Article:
media_sideload_image( string $file, int $post_id, string $desc = null, string $return_type = ‘html’ ): string|int|WP_Error

Downloads an image from the specified URL, saves it as an attachment, and optionally attaches it to a post.


The URL of the image to download.
The post ID the media is to be associated with.
Description of the image.


Accepts 'html' (image tag html) or 'src' (URL), or 'id' (attachment ID). Default 'html'.



string|int|WP_Error Populated HTML img tag, attachment ID, or attachment source on success, WP_Error object otherwise.

More Information

If you want to use this function outside of the context of /wp-admin/ (typically if you are writing a more advanced custom importer script) you need to include media.php and depending includes:

require_once(ABSPATH . 'wp-admin/includes/media.php');
require_once(ABSPATH . 'wp-admin/includes/file.php');
require_once(ABSPATH . 'wp-admin/includes/image.php');


function media_sideload_image( $file, $post_id = 0, $desc = null, $return_type = 'html' ) {
	if ( ! empty( $file ) ) {

		$allowed_extensions = array( 'jpg', 'jpeg', 'jpe', 'png', 'gif', 'webp' );

		 * Filters the list of allowed file extensions when sideloading an image from a URL.
		 * The default allowed extensions are:
		 *  - `jpg`
		 *  - `jpeg`
		 *  - `jpe`
		 *  - `png`
		 *  - `gif`
		 *  - `webp`
		 * @since 5.6.0
		 * @since 5.8.0 Added 'webp' to the default list of allowed file extensions.
		 * @param string[] $allowed_extensions Array of allowed file extensions.
		 * @param string   $file               The URL of the image to download.
		$allowed_extensions = apply_filters( 'image_sideload_extensions', $allowed_extensions, $file );
		$allowed_extensions = array_map( 'preg_quote', $allowed_extensions );

		// Set variables for storage, fix file filename for query strings.
		preg_match( '/[^\?]+\.(' . implode( '|', $allowed_extensions ) . ')\b/i', $file, $matches );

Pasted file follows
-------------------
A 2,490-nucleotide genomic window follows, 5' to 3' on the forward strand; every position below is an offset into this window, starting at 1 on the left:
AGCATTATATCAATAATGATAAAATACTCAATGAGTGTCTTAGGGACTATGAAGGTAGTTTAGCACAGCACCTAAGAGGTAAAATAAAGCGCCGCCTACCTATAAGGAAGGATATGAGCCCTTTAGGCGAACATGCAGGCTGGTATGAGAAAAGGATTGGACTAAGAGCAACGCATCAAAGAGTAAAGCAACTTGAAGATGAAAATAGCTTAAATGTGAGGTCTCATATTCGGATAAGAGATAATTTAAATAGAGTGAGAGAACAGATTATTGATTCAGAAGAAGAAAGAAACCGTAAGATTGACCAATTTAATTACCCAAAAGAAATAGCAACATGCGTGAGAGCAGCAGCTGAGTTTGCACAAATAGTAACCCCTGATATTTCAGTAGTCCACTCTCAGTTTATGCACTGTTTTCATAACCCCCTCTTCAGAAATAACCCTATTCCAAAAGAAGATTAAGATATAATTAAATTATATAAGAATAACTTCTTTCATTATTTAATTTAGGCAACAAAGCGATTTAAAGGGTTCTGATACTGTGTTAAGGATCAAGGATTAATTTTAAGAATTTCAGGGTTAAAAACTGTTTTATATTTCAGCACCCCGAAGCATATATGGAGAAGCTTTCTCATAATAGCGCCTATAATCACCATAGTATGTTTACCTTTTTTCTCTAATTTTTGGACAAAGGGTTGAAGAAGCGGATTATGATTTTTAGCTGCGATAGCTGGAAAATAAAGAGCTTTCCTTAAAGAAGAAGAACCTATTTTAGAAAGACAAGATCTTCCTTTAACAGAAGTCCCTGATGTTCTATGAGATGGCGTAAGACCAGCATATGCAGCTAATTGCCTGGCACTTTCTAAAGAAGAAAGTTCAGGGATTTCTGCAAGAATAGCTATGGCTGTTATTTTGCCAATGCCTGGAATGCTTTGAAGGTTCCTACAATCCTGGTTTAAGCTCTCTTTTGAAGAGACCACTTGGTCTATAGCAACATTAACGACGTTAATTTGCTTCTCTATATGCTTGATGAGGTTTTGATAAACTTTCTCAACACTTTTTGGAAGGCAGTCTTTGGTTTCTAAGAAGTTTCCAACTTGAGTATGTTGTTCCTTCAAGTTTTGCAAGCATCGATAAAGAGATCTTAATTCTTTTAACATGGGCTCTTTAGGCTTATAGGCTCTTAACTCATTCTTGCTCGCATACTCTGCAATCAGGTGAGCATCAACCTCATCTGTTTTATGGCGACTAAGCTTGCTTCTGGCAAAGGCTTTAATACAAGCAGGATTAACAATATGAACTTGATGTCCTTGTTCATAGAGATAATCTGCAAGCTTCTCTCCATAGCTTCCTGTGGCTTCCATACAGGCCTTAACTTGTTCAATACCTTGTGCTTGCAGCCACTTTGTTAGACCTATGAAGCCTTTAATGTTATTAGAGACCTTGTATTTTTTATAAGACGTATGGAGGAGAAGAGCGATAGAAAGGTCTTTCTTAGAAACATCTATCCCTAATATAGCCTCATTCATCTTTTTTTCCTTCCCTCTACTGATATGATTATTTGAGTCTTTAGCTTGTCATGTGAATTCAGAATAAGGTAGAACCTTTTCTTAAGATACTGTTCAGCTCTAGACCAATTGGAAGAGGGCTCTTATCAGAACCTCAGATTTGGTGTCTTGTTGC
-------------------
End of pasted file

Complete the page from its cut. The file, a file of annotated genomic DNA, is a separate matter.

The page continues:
if ( ! $matches ) {
			return new WP_Error( 'image_sideload_failed', __( 'Invalid image URL.' ) );

		$file_array         = array();
		$file_array['name'] = wp_basename( $matches[0] );

		// Download file to temp location.
		$file_array['tmp_name'] = download_url( $file );

		// If error storing temporarily, return the error.
		if ( is_wp_error( $file_array['tmp_name'] ) ) {
			return $file_array['tmp_name'];

		// Do the validation and storage stuff.
		$id = media_handle_sideload( $file_array, $post_id, $desc );

		// If error storing permanently, unlink.
		if ( is_wp_error( $id ) ) {
			@unlink( $file_array['tmp_name'] );
			return $id;

		// Store the original attachment source in meta.
		add_post_meta( $id, '_source_url', $file );

		// If attachment ID was requested, return it.
		if ( 'id' === $return_type ) {
			return $id;

		$src = wp_get_attachment_url( $id );

	// Finally, check to make sure the file has been saved, then return the HTML.
	if ( ! empty( $src ) ) {
		if ( 'src' === $return_type ) {
			return $src;

		$alt  = isset( $desc ) ? esc_attr( $desc ) : '';
		$html = "<img src='$src' alt='$alt' />";

		return $html;
	} else {
		return new WP_Error( 'image_sideload_failed' );


apply_filters( ‘image_sideload_extensions’, string[] $allowed_extensions, string $file )

Filters the list of allowed file extensions when sideloading an image from a URL.


5.8.0Added 'webp' to the default list of allowed file extensions.
5.4.0The original URL of the attachment is stored in the _source_url post meta value.
5.3.0The $post_id parameter was made optional.
4.8.0Introduced the 'id' option for the $return_type parameter.
4.2.0Introduced the $return_type parameter.
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User Contributed Notes

  1. Skip to note 8 content

    First i was very happy about this function, since it fits exactly my use case.

    After looking a bit deeper, i noticed that the allowed extension check will block my remote resource.
    In my case b-4bd4-b383-f9021e0ba3d2.jpg1

    since remote images often don’t have a extension at all i don’t see any value in this extension check, while checking mime types are a better approach in my opinion.

  2. Skip to note 9 content

    Despite its name, this function can be used to load any type of file to the media library as long as you override the accepted extensions first. For example you can import audio files by adding mp3 to the list of extensions:

    add_filter( 'image_sideload_extensions', function ( $accepted_extensions ) {
    	$accepted_extensions[] = 'mp3';
    	return $accepted_extensions;
    } );

    Note however that you’ll probably want to set the $return_type parameter to either url or id, as an image tag pointing to something other than an image won’t be very useful.

  3. Skip to note 10 content

    Find ID of attachment from src by using this function

    function wpdocs_fetch_attachment_post_id_from_srcs( $image_src ) {
      global $wpdb;
      $query = "SELECT ID FROM {$wpdb->posts} WHERE guid=%s";
      $id = $wpdb->prepare( $query, $image_src );
      return $id;
    // By passing fourth parameter 'src' you will get URL
    $src = media_sideload_image( $url, $item_id, $desc, 'src' );
    wpdocs_fetch_attachment_post_id_from_srcs( $src );

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